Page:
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Longitudinal Study: HILDA
Title: Long working hours and physical activity
Authors: Wooden, Mark 
Wooden, M 
Angrave, David 
Charlwood, Andy 
Publication Date: 2015
Pages: 738-744
Keywords: Health
Physical Activity
Work Hours
Leisure Time
Abstract: Background: It is widely believed that persons employed in jobs demanding long working hours are at greater risk of physical inactivity than other workers, primarily because they have less leisure time available to undertake physical activity. The aim of this study was to test this hypothesis using prospective data obtained from a nationally representative sample of employed persons. Methods: Longitudinal data from the Household, Income and Labour Dynamics in Australia Survey (93 367 observations from 17 893 individuals) were used to estimate conditional fixed effects logistic regression models of the likelihood of moderate or vigorous physical exercise for at least 30 min, at least four times a week. Results: No significant associations between long working hours and the incidence of healthy levels of physical activity were uncovered once other exogenous influences on activity levels were controlled for. The odds of men or women who usually work 60 or more hours per week exercising at healthy levels were 6% and 11% less, respectively, than those of comparable persons working a more standard 35–40 h/week; however, neither estimate was significantly different from 0 at 95% CI. Conclusions: The findings suggest that there is no trade-off between long working hours and physical activity in Australia. It is argued that these findings are broadly consistent with previous research studies from Anglo-Saxon countries (where long working hours are pervasive) that employed large nationally representative samples.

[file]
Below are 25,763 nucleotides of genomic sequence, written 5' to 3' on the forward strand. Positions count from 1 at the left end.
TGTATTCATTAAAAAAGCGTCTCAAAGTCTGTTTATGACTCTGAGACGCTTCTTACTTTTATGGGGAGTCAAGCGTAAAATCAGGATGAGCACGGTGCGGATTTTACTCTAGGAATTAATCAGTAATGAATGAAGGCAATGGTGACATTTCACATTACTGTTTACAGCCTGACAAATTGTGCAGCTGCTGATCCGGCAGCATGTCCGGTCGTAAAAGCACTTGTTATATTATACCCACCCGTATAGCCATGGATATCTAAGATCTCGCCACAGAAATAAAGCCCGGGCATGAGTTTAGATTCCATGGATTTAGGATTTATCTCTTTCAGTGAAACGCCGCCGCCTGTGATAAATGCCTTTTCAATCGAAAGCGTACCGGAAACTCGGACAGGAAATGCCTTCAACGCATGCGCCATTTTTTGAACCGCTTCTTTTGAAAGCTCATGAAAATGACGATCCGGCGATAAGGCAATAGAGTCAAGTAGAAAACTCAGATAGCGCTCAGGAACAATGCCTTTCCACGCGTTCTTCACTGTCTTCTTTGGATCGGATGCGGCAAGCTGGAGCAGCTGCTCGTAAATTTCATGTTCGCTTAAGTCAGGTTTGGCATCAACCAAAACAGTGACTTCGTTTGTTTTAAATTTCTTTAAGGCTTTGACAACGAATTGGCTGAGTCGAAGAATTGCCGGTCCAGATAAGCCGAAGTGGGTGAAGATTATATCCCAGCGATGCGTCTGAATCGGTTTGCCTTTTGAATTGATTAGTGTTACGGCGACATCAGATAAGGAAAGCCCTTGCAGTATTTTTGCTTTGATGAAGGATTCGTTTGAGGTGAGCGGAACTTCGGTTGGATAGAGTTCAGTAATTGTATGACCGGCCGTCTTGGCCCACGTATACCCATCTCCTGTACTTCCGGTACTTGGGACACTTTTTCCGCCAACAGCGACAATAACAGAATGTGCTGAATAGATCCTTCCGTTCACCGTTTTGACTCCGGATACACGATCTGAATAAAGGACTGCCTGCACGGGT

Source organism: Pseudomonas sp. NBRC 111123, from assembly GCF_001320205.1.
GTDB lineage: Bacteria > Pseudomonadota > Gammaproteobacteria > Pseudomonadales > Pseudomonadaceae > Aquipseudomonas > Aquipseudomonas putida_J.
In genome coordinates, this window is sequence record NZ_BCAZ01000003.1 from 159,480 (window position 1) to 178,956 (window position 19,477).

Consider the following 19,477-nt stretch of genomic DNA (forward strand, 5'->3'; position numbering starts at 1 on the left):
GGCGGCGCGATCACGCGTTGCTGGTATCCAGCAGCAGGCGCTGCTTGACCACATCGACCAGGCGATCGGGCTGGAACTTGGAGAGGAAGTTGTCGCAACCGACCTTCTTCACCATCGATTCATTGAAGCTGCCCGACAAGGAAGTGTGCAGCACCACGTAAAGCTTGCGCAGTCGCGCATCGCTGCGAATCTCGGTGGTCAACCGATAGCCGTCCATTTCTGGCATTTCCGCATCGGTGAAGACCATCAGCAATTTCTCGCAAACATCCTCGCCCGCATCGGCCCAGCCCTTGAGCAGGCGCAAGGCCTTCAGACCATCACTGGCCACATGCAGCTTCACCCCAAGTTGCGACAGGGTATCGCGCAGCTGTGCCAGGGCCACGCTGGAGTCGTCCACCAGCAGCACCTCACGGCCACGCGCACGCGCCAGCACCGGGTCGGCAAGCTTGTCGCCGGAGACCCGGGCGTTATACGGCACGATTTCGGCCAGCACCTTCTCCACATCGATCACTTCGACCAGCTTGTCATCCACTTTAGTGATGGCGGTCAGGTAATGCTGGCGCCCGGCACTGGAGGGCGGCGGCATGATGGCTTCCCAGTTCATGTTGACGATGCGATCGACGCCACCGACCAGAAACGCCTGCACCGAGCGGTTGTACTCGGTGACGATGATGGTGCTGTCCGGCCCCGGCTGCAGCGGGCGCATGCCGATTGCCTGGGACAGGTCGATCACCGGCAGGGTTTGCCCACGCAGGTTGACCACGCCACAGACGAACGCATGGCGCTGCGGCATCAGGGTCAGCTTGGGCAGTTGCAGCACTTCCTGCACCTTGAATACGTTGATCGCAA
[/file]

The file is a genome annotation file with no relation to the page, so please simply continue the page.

Keywords: Health -- Physical activity; Employment -- Work/life Balance; Actvities -- Leisure and lifestyle; Employment -- Hours
Research collection: Journal Articles
Appears in Collections:Journal Articles

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